I found this book on the shelves of the Asian American Writers Workshop library. I’m taking a workshop there these days since I’ve been working on a travel memoir that recounts my time in Korea as a Kpop trainee at a music label, one that was obliquely mentioned in Euny Hong’s book several times.
I spent about two years living and working in Korea doing a variety of things, but I was heavily involved in the Kpop and the indie music scenes, while simultaneously learning the ins and outs of the intense education machine that Korea has built up over the past couple of decades. Half of my time I was a Kpop singer and musician. The other half of my time I was a teacher in private schools and private academies. Needless to say, my life was very strange for a few years.
Hong’s book supplies a great background in contemporary Korean culture and the reasons why it’s become what it has. She investigates the roots of Korean pop culture, including a wide variety of topics such as the lasting effects of Neo-Confucianism, the government’s repeated financial investment in cultural export (since the birth of Korean democracy - the year I was born!), to the Korean sense of han, a mix of shame and guilt, that motivates Koreans to succeed.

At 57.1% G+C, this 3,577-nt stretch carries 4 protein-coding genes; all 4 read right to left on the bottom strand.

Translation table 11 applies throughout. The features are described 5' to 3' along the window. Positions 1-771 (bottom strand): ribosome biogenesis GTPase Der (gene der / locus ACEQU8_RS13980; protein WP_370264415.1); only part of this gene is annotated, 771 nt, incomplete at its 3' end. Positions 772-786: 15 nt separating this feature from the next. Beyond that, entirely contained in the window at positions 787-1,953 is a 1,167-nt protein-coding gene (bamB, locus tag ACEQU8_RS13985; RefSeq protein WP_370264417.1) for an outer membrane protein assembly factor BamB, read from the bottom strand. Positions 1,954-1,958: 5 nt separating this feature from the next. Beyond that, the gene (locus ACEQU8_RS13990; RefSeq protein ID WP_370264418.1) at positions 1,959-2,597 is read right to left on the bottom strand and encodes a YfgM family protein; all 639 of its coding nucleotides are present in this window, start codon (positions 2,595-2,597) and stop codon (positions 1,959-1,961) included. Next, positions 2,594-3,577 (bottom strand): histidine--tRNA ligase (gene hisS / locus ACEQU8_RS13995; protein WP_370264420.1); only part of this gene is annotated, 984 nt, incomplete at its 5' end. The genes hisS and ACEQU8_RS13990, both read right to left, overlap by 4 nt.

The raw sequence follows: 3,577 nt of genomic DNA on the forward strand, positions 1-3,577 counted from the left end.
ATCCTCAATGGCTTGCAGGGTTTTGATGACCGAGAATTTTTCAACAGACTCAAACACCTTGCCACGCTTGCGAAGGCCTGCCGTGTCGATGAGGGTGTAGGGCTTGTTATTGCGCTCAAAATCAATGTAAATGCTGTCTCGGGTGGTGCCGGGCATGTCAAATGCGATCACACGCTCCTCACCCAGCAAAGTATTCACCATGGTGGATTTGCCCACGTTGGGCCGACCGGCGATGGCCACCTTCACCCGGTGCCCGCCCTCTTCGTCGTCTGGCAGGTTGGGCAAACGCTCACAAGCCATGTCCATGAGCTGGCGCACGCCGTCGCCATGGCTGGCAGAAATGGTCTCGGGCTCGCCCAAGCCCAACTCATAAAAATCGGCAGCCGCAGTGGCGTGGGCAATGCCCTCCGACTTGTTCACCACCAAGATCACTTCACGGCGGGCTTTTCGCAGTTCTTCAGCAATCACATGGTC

I wanted to read Hong’s book because it’s becoming more and more clear to me that there are very few books written about Kpop and modern Korean society in English. Writing my travel memoir has been a way to help remedy that and also make sense of my personal journey. But Hong’s book has also given me the conviction that there is indeed space on the bookshelves for my story, too - something that's less like an in depth piece of journalism and more of a personal, behind the scenes look at contemporary Korean culture today and the charmingly crazy characters who make it so unique and absurd.